To the general public (and even some “experts“), it may seem logical that finding which pathways produced an incorrect result would enable AI developers to fix the problem. This belief is likely founded on methods used in traditional logic-based computing, where programmers hunt for the “bug” within the code. In software development, it is essential to make code scrutable to ensure bugs can be found and corrected. However, this traditional approach does not work for neural networks.
Suppose a neural network makes a mistake, such as misclassifying an image. In that case, an XAI could hypothetically run through the entire neural pathway and reconstruct precisely why the AI made a certain decision. However, even if developers knew where the mistake was made in the neural network, there would be no way to directly change the AI to ensure the same mistake was not made again. This is because if the AI was changed to try to ensure correctness for a specific case, the generalizations that made the AI algorithm correct in the first place would be completely destroyed because changing even one “knob” would have a cascading effect. Unlike in traditional programming, where altering an algorithm creates a determinable result (that is, we can predict what will happen once the change is made), altering an AI’s neural network would create a non-determinable result that would affect the entire model in unknown ways.
However, all is not lost. There is a way to fix issues, and the method has been around long before there were demands for XAI. If there is a documented instance of misclassification, the example can be fed back into the AI for the machine learning algorithm to readjust the weights slightly. One might recall that this is precisely how training works in the first place. While there is no guarantee that similar cases would then be appropriately classified, there was never that guarantee in the first place with AI because, unlike traditional algorithms, AI systems are not deterministic. However, this is not a bad thing. It is precisely because of their flexibility that makes AI ideal for handling complex, real-world problems.
Furthermore, one does not place blind trust in AI by not adopting XAI. AI is already explainable and verifiable because it can be tested. There are a variety of techniques for testing a neural network, such as boundary value analysis and cause-effect graphing. At a basic level, examples can be given to AI, and if the AI can perform its task at a sufficient level, then the AI can be deemed to be effective. Auditing an AI is as simple as giving the AI test data. The call for an AI’s neural network to be explainable is about as reasonable as having all elementary schools run fMRI scans on their students’ brains to ensure that their neurons are activating correctly instead of simply giving them a pencil and paper tests.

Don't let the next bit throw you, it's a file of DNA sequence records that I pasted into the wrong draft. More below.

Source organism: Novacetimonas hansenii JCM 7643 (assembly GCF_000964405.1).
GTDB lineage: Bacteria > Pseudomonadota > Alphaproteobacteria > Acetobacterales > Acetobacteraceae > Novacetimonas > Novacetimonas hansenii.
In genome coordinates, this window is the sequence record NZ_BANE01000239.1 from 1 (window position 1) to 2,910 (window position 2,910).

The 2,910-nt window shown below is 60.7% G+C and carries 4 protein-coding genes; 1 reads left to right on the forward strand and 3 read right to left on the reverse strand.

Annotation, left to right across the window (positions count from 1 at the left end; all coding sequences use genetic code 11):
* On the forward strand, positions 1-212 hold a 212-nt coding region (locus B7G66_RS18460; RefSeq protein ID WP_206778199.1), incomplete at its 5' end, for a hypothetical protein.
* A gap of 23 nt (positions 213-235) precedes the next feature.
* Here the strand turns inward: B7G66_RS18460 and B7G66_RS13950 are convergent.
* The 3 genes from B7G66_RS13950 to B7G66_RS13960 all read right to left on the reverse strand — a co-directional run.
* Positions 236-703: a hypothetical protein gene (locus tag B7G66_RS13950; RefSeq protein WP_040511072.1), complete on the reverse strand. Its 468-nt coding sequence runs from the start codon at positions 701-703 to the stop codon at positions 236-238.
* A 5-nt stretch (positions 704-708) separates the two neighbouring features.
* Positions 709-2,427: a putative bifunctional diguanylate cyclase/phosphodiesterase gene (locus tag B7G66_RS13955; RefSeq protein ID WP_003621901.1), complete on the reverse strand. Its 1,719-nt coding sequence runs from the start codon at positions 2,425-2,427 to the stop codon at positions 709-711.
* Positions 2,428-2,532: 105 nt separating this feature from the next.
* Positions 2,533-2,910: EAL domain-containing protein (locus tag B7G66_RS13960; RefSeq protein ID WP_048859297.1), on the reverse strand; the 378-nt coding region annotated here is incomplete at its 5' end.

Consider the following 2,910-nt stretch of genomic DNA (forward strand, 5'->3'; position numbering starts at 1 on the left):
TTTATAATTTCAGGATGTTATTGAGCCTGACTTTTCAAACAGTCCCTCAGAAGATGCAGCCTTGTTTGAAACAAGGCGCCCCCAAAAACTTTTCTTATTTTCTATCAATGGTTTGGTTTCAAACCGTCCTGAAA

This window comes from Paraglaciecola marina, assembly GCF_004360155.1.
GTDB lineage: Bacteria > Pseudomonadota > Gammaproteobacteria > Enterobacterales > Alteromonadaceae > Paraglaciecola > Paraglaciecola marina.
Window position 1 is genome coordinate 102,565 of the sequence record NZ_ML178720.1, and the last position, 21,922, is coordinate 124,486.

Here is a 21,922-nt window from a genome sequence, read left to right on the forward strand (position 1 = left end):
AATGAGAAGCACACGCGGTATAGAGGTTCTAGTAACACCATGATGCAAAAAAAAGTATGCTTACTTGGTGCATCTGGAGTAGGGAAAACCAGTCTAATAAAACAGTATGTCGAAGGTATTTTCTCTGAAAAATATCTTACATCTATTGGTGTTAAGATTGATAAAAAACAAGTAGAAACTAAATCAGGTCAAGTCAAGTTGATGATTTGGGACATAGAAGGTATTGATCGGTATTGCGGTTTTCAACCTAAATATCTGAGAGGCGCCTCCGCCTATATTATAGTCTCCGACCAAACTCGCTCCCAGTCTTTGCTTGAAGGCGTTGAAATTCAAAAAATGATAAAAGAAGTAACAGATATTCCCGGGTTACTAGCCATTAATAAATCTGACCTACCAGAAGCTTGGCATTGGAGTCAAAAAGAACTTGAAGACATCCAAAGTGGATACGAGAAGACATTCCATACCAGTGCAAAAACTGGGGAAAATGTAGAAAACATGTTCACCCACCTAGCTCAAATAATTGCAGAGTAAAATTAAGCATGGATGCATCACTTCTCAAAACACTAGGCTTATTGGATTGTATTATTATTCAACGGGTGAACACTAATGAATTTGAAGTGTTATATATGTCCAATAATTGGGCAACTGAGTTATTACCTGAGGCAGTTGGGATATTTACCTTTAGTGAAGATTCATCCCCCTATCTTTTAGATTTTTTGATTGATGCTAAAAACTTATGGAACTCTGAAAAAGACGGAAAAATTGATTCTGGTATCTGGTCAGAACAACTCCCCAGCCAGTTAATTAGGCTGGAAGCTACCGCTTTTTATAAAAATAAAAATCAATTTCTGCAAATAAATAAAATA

Not only is XAI pointless, but it might also be highly damaging. If engineers, executives, lawyers, and lawmakers start engaging in post hoc analysis of AI methods, there is a serious risk that the very features that make AI a revolutionary tool may be lost. AI can detect relationships and features of data that the human mind is not equipped to recognize. However, simply because our own minds do not fully understand or accept how AI makes a decision does not mean that the AI is flawed. Consider our example with the middle school student. While most teachers (and adults) use traditional methods such as multiplication tables or row and column accounting to solve an algebra problem without a calculator, should those teachers find that a student is incorrect if they use the esoteric Trachtenberg system? The purpose of AI is to promote innovative solutions, and we must promote progress, not stifle it.
The only way to determine the effectiveness of an AI is to test it. It is true that AI systems are being used to make critical decisions in our lives, such as our healthcare, hiring decisions, and even which university we attend. The focus of audits on these systems should be on the data used to create the model, not the model itself. The “black box” of the neural network is a red herring; its mystique is perpetuated by a mistaken understanding of how AI systems operate.
Ultimately, the call for the development of XAI is misguided since we already have systems to audit AI. Furthermore, if XAI is implemented, there is a severe risk that this technology will hurt rather than help technological progress. Finally, even if XAI can help users understand how an AI system makes a decision, such knowledge is utterly useless for fixing the system. While it is important to audit and verify that AI is performing as desired, XAI is not the solution. Instead, users should independently verify that AI works at a level commensurate with the amount of risk the user is willing to tolerate.
Benjamin Suslavich is a second-year law student at Wake Forest University School of Law. He is a certified Chemical Engineer EIT and holds a Masters of Science in Metallurgical and Process Engineering as well as a Bachelors of Science in Materials Engineering from Montana Technological University.